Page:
Kim recounts Korean refugee work

by Taylor Malmsheimer | 4/23/12 10:00pm

Although North Korea is notorious for its repressive political system, there is relatively little U.S. and global awareness about human rights violations in the region, human rights activist Mike Kim said in a lecture at the Rockefeller Center on Monday. Kim spent four years in North Korea helping refugees use a "modern day Underground Railroad" to escape to South Korea and now works to raise awareness about North Korean human rights violations and sex trafficking.

Kim is the author of "Escaping North Korea: Defiance and Hope in the World's Most Repressive Country" and the founder of the non-governmental organization Crossing Borders. He focused on human rights violations and sex trafficking in his talk before answering questions from audience members.

"Today, we are not going to let Pyongyang drive our conversation," government professor Jennifer Lind said. "We're going to be talking about an issue we don't hear a lot about, the issue of human rights."

For four years, Kim lived in northeast China, about 30 minutes from the North Korean border. He worked at a refugee shelter, where he helped North Korean victims of sex trafficking travel the 6,000-mile journey from northeast China to freedom in Bangkok. Kim's shelter also sent teams into North Korea to help citizens escape local oppression.

Kim, then a successful financial planner, first traveled to China on business at age 24, where he met a 16-year-old North Korean refugee.

"I was just rocked by that experience," Kim said. "I remember sitting across from clients talking about financials and suddenly, the job I had loved, I didn't love as much. I was thinking about the North Koreans."

Kim liquidated all his money, bought a one-way plane ticket and called his mom to tell her the news he was moving to northeast China to help North Koreans. Masquerading as a Taekwondo student studying at a prestigious Taekwondo school in North Korea, Kim saved numerous North Korean lives while living in rural China. In his lecture, Kim discussed one particularly moving story about two refugees, Mrs. Lee and Ms. Kim, with whom he traveled for 6,000 miles through Southeast Asia.

"To this day, when I call Mrs. Lee, I'll have to pause for a little while when she breaks down and cries," Kim said. "At the end of it she always says, Thank you, thank you so much for saving my life. I owe you my life.' It's very rewarding, but some people might like this kind of gratitude. For me, it's kind of awkward."

After four years in the field, Kim retired due to safety concerns about North Korea's knowledge of his actions. He now works with Crossing Borders and speaks at college campuses around the country discussing his work and his recent memoir. Kim said he enjoys talking to college students because of their power to change the world, as well as the influence his college days had on his work.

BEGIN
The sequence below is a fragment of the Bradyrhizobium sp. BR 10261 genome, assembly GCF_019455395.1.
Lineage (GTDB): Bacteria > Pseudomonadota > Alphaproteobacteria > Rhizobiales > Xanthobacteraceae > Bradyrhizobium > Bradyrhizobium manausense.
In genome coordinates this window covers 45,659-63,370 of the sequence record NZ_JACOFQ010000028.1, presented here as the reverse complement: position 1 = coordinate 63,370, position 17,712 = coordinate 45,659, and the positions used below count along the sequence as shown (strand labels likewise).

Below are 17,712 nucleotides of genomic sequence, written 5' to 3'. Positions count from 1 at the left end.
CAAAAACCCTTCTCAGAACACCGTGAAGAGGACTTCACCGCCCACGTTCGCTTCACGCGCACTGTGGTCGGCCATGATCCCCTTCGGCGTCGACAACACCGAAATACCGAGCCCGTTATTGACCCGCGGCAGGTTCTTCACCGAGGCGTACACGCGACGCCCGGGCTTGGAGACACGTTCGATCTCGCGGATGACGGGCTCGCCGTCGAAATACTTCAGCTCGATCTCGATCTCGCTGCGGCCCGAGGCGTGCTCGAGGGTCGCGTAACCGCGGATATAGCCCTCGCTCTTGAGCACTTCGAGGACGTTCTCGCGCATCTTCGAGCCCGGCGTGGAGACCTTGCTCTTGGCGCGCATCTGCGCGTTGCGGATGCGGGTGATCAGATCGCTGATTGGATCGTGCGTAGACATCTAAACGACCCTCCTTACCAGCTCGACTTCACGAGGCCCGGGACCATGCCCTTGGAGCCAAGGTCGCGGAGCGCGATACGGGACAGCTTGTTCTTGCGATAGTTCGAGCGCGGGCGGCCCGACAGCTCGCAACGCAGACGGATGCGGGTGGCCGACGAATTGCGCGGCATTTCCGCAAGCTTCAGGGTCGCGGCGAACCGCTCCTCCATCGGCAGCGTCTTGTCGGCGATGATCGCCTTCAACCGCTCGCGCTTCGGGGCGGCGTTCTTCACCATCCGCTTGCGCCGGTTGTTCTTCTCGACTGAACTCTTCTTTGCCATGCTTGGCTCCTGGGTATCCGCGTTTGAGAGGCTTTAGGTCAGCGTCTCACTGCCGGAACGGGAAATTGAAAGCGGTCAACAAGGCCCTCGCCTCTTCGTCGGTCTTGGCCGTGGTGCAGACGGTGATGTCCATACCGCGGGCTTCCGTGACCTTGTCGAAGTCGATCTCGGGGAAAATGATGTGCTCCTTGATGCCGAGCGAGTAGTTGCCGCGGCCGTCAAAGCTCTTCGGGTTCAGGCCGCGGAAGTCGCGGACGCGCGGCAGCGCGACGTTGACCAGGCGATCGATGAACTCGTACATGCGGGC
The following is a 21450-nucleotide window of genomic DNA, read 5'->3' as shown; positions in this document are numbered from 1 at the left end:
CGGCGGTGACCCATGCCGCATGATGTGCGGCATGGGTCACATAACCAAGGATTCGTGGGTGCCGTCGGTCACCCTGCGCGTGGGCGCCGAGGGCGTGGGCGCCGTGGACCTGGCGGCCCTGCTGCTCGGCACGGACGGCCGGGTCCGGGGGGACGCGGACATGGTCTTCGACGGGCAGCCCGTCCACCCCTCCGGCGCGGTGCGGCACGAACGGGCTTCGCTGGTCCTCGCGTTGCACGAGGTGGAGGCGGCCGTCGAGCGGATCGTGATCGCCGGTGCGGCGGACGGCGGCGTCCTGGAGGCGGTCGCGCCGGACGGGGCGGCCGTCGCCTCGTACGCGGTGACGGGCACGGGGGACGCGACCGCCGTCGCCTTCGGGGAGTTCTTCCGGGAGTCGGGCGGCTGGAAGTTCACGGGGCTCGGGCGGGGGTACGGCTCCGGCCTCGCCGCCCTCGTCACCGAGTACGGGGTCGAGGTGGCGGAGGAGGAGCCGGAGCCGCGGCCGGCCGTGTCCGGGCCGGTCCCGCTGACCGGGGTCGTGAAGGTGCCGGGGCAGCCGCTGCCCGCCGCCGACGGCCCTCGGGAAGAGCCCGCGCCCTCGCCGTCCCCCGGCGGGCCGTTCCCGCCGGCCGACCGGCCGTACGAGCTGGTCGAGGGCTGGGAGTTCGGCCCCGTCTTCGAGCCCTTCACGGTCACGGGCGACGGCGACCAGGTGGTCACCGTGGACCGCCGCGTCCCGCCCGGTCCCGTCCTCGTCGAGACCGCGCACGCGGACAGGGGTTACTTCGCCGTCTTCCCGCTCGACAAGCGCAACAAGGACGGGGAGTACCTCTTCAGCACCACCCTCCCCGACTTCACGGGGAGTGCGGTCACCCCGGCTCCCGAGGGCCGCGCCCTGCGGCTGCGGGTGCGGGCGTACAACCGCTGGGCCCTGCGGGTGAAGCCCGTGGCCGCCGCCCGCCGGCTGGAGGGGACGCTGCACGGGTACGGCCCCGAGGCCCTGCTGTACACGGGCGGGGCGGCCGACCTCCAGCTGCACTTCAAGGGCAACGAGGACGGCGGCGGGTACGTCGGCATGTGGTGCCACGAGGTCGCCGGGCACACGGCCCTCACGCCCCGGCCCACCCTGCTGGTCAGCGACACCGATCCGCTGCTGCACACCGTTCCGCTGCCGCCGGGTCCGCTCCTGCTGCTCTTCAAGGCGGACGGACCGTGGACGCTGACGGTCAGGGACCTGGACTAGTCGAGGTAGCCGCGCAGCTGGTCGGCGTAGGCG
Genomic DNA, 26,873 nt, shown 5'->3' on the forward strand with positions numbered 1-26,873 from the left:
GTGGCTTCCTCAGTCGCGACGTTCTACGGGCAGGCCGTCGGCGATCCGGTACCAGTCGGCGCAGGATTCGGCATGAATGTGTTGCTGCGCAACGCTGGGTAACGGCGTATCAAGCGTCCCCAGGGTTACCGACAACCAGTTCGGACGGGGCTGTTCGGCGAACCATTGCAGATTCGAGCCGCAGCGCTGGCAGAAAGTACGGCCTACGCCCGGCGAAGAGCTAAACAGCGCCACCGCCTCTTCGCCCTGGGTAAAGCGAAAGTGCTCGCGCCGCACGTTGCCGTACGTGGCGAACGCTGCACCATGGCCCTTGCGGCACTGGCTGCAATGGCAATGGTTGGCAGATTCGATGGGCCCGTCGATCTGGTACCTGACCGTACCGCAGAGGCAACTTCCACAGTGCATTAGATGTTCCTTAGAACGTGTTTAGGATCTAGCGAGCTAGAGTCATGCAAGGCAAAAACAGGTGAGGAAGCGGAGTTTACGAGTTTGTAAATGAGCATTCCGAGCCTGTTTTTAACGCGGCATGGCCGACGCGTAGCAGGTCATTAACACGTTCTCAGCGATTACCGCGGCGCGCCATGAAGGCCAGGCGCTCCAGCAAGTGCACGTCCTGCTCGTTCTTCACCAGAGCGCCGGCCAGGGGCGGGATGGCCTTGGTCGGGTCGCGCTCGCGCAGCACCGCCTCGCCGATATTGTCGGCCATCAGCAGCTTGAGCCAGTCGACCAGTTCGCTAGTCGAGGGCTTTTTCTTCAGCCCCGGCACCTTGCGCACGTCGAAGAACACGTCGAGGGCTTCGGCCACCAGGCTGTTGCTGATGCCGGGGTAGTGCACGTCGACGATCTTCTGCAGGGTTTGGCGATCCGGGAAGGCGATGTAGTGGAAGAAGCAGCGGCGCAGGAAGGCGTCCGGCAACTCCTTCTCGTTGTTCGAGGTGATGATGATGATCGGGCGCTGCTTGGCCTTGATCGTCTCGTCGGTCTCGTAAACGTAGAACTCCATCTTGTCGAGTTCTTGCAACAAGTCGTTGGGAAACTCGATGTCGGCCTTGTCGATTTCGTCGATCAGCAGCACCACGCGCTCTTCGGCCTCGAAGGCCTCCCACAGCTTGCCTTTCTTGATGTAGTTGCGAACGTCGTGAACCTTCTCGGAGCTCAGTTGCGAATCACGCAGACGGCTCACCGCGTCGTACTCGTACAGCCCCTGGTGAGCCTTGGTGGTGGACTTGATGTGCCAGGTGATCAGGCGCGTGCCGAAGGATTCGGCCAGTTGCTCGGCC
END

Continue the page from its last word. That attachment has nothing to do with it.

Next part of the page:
"I started Crossing Borders with some of my college roommates, and a lot of the funding for Crossing Borders came from people I knew in college," Kim said. "Visiting campuses reminds me of when I was a student who dreamed and learned about what a small group of people can do to change a situation."

Kim's main message to students was to pursue their passion and work to combine both success and fulfillment.

"I hope students will be inspired," he said of his talk. "That's always one of the goals of my talks, to inspire students to dream and follow their passion and to pursue a career path where they can both be successful and also find it fulfilling."

Interviewed audience members said they found Kim's talk informative, inspiring and relevant to Dartmouth students. Retired Dick's House nurse practitioner Alice Werbel, who attended the talk because of her personal interest in international affairs and North Korea, stressed the importance of Kim's message to students.

"I think it's fascinating and particularly important for students to hear how one person can make a difference," she said.

Lind said she found the talk to be relatable for students and thought it would inspire audience members.

"Students can say, That kind of looks like me in a few years,'" she said. "I love the idea that he found something deeply important to him and made something happen."

Claire Kim '13 said she was interested in Kim's lecture because of her personal connection to the issue. Claire Kim is a dual citizen of the United States and South Korea, and her grandfather was a North Korean citizen who fled to South Korea during the Korean War. Claire Kim said that Mike Kim's talk helped her put her own experiences in perspective.

"As a South Korean citizen, human rights abuses in North Korea are something that matters a lot to me," she said. "The most impacting part of the lecture for me was when he talked about how the North Korean refuges would gladly give up their lives to have freedom. That really hit me. This is just another NGO for a lot of us, but for these people this is a life-or-death matter."

In his talk, Kim stressed the importance of raising awareness about human rights issues in order to initiate change.

"One of my goals is to raise awareness, because it's such an unknown issue, so that people can act, so that people can get involved and so that people can tell other people," he said.

Kim's lecture, titled "North Korea-China: A Modern Day Underground Railroad," was sponsored by the Rockefeller Center.

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